The essential HGV winter drivers’ survival guide
Winter weather can cause havoc on the roads. Ice, snow, wind, fog and the cold can all feel like a challenge designed to test a driver’s professionalism. It demands that even the best take extra care so check out our handy HGV winter driving guide
With weather experts predicting another Beast from the East this winter (AKA Beast 2.0), it looks like our reserves and skills and patience are about to be tested once again.
With that in mind, we’ve scoured the web for the best advice out there to ensure that you stay safe and warm whilst out on the roads this winter.
“Prepare for the worst, hope for the best”.
It goes without saying that when preparing for longer winter drives you must be ready for any and every scenario.
This is something they know a lot about in Alaska, where HGV drivers face some of the toughest conditions on Earth.
We’ve taken a few tips from the Alaska Road Service Agency (ARSA), leaving out a few of the more extreme items such as flare guns. After all, if anyone is going to know about driving in chilly conditions, it’s them!
Here’s what they always recommend having close by:
Salt and shovel
Minor roads may not get gritted. In such scenarios, you could potentially get stuck. Some salt or sand for the road along with a shovel will be invaluable in assisting you to get moving again.
ARSA recommend the following winter kit in all cabs: bottled water, energy bars or other non-perishable food, first aid supplies, gloves, a blanket, a “Help” sign and a flashlight (torch in English!). “Should your vehicle stop working and you are stranded, this kit will help keep you safe and comfortable”.
The Canadian Government also makes a good point. “Travel with a fully charged phone in wintery conditions”. Plenty of cabs will have a 12/24v socket or USB port for charging whilst on the move, too.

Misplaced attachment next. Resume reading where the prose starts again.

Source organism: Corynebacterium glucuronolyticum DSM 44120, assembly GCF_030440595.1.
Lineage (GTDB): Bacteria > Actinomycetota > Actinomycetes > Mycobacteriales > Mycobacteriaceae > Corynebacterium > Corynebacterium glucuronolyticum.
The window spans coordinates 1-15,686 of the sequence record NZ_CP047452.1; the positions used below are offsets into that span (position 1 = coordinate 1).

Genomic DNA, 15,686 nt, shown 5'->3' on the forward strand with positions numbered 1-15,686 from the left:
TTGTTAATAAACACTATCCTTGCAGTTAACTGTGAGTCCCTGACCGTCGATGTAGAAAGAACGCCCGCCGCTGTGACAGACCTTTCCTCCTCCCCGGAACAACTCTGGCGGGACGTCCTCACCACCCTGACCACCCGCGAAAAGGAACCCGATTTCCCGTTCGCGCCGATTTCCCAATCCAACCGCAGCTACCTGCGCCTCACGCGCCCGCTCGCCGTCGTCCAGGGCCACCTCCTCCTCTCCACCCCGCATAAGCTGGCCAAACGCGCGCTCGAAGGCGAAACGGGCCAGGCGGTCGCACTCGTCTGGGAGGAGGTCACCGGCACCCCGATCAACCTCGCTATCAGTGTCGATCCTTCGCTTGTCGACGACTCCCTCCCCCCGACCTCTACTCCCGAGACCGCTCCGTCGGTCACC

Alternatively, you might want to invest in a “power bank” – essentially a 2nd battery that you can connect to charge your device whilst out and about with no access to a power source. These cost from about £5 and, depending on size, can store several full-charges worth of electricity.
Sight and Traction check:
ARSA say: “It’s crucial to be able to see where you are going at all times while on the road. If your line of sight is blocked due to rain, snow or debris, you could be in danger of an accident.
Before the weather turns poor, replace your windshield wipers and check to make sure that your defroster is in working order.” You should be checking these things during your daily checks but pay extra attention to them when it starts to get cold.
#2 Keeping an eye on the weather
The weather can turn pretty quickly which means it’s very possible that you might set off on a clear frosty morning only to find yourself miles from the nearest town as sleet and fog settle in reducing your visibility and driving speed.
Keeping an eye on the weather forecast can help you make decisions on the best and safest possible routes for the weather conditions.
Thankfully, you can now get real-time (generally accurate) weather forecasts on your phone with some great apps
Our top 5 weather apps
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The Weather Channel
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#3 Increased vehicle inspections
You will want to adjust your regular checks on your vehicle to be more frequent in more extreme weather. Some issues (e.g. fluid leaks) may only become apparent when the engine has warmed, for example, so be vigilant and don’t just assume that if it was OK in the morning, it’ll be OK for the whole day.